Personally I wouldn't have trusted them with a name like that to start with.
A company that develops and supports software for handling consumer reports and background checks says it was hacked by a miscreant who made off with thousands of people's information. Imag-I-Nation Technologies (not to be confused with the graphics chip designer of the same name) said that in November of last year, someone …
"We have also reviewed our internal data management and protocols and have implemented enhanced security measures to help prevent this type of incident from recurring."
Show me your last review, the one before that and the one prior to that too. Don't have them? then these security measures will be worthless in 12 months anyway, what's the point?
Mine is different, we have the staff but they aren't in protected posts, they have to cover tons of other non-information/cyber security related matters which could all be done by someone earning far less. But that would cost money, so to hell with that let's just have lower standards..
"...it was not aware of anyone selling or misusing the pilfered information"
Well they didn't notice someone breaching their system so the chance of them 'being aware' of anything is slim. It's quite galling when this line is trotted out, as though them being aware makes any difference whatsoever to whether someone is at risk of their information being abused. You can assume that if someone went to the trouble of hacking their systems and gaining some extremely valuable data then it already has been misused and it is likely to be misused further - why wouldn't it.
That's not blackface — that's just a ski mask (to keep the face warm on a sub-zero [Fahrenheit] ski slope), like bank or jewelry store robbers sometimes wear to hide their identity. Sometimes they use a stocking, but stockings are not as effective and they probably reduce your vision considerably.
...was accessed some time around November 1 and the intrusion was discovered and locked down on November 14.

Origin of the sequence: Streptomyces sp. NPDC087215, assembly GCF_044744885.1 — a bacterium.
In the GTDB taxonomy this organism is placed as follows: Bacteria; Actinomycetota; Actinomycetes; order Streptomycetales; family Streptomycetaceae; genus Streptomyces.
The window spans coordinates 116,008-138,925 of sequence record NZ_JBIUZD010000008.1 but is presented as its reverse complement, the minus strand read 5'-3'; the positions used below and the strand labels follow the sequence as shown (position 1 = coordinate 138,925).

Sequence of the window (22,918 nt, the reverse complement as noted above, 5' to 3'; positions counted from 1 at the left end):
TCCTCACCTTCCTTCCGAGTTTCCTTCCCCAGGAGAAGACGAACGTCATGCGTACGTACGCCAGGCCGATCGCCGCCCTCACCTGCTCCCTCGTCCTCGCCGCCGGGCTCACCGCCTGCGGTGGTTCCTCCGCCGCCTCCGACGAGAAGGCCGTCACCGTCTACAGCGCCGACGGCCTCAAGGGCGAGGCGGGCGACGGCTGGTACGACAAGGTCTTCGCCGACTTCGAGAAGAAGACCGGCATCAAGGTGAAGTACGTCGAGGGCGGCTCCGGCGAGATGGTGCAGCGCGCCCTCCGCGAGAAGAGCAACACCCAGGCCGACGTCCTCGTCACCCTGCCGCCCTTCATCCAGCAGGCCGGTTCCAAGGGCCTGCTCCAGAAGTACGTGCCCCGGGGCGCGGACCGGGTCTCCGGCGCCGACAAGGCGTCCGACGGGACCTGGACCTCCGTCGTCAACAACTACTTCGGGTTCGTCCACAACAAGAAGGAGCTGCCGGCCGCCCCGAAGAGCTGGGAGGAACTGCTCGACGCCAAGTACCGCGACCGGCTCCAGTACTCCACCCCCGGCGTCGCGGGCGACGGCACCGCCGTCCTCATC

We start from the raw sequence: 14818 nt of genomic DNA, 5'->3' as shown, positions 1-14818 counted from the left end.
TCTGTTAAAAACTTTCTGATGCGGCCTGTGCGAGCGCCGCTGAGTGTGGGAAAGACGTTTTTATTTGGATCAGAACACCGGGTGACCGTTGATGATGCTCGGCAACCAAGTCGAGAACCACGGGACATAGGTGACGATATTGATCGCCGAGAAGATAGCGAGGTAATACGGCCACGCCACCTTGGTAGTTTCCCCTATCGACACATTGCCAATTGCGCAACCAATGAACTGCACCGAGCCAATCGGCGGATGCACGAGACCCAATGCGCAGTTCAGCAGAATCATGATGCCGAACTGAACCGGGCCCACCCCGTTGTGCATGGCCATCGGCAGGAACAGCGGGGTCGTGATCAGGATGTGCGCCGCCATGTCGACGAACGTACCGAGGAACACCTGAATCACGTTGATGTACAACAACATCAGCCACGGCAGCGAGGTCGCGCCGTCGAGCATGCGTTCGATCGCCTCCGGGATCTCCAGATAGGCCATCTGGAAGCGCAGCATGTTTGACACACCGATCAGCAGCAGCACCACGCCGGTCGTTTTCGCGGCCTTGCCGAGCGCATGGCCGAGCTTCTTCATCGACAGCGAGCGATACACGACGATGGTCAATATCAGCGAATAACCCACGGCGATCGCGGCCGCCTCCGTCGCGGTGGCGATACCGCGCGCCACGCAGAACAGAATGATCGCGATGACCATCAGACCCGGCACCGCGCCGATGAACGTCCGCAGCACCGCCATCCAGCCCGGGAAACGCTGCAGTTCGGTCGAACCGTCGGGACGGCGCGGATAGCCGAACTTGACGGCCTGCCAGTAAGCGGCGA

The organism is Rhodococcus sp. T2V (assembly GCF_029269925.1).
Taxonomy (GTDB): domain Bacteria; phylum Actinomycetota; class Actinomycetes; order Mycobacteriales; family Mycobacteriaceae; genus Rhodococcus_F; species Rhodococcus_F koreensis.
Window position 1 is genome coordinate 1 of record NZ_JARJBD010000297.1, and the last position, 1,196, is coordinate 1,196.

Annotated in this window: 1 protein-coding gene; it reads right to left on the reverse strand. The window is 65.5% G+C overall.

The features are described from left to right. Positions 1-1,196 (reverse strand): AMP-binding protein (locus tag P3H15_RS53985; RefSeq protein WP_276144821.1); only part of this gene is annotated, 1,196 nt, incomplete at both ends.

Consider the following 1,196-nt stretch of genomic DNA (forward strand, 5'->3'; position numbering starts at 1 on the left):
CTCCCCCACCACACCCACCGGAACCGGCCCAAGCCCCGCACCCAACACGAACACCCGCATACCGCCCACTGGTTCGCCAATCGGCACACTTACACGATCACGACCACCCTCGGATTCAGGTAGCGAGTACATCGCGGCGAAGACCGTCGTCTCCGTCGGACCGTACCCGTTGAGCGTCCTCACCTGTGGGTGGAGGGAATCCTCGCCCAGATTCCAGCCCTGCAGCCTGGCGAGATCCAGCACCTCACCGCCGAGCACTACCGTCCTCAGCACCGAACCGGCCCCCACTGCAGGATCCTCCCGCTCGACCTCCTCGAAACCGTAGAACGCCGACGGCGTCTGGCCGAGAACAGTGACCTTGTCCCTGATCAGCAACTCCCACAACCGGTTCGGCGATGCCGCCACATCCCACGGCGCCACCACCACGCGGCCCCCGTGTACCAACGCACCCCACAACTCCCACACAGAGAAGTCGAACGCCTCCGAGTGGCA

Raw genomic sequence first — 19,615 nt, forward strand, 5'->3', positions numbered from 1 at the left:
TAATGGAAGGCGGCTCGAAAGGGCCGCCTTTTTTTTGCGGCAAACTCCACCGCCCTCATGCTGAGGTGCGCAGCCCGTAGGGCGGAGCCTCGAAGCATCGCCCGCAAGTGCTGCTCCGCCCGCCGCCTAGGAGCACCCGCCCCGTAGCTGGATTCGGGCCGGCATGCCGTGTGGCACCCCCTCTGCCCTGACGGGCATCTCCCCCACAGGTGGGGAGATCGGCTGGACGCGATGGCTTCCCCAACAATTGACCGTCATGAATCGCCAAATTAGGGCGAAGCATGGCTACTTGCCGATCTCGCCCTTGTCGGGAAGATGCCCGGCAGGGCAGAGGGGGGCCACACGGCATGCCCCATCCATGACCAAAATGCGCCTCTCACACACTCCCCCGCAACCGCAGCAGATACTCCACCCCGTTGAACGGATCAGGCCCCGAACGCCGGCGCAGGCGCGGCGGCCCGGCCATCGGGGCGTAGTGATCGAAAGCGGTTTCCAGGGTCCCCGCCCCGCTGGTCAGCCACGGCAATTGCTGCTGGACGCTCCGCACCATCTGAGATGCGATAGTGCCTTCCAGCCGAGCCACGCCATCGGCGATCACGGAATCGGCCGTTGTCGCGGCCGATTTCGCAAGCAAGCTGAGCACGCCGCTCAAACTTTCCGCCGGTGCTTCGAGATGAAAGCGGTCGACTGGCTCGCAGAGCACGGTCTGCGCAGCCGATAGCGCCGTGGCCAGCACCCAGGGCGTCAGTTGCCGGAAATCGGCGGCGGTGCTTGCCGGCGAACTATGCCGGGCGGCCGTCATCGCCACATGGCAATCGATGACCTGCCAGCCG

They locked themselves down the very day it was discovered, but the peoples' exposure and needed remediation couldn't be shared for 90 days.
Your situation was never a priority, just the hassle of an overdue obituary.
How did this company obtain the information they failed to secure, who certified that this company was competent to deal with personal data.
Most banks and many others in the UK insist upon passing their customer's personal information to these credit report people even when no credit is involve
Personally I would make the agency yyou passed the data to responsible for any losses and in the case of more than one company being involved then all must take the responsibility for "oops we did it again, expect some identity theft in the future"
Really? Do you not read your own local news?
American's understand you having an inferiority complex--giving you the need to bash something else to make you feel big and mighty (especially on the Internet); however, at least have the brains to think about it for 30 seconds beforehand... to keep your own shoe from flying towards your mouth.
After the innumerable such breaches, why aren't there large civil and painful criminal penalties for failure to adequately secure such data? There should be an expectation of "best practices" when dealing with such data. If you can't afford to do it, then you are in the wrong business.
Why is the data even on the Internet continuously? The server on which the data resides could be kept offline except during periods when data transfers occur. All data on the server should be fully encrypted, not just hashed. The public should be outraged every time this happens. There's no longer any excuse.
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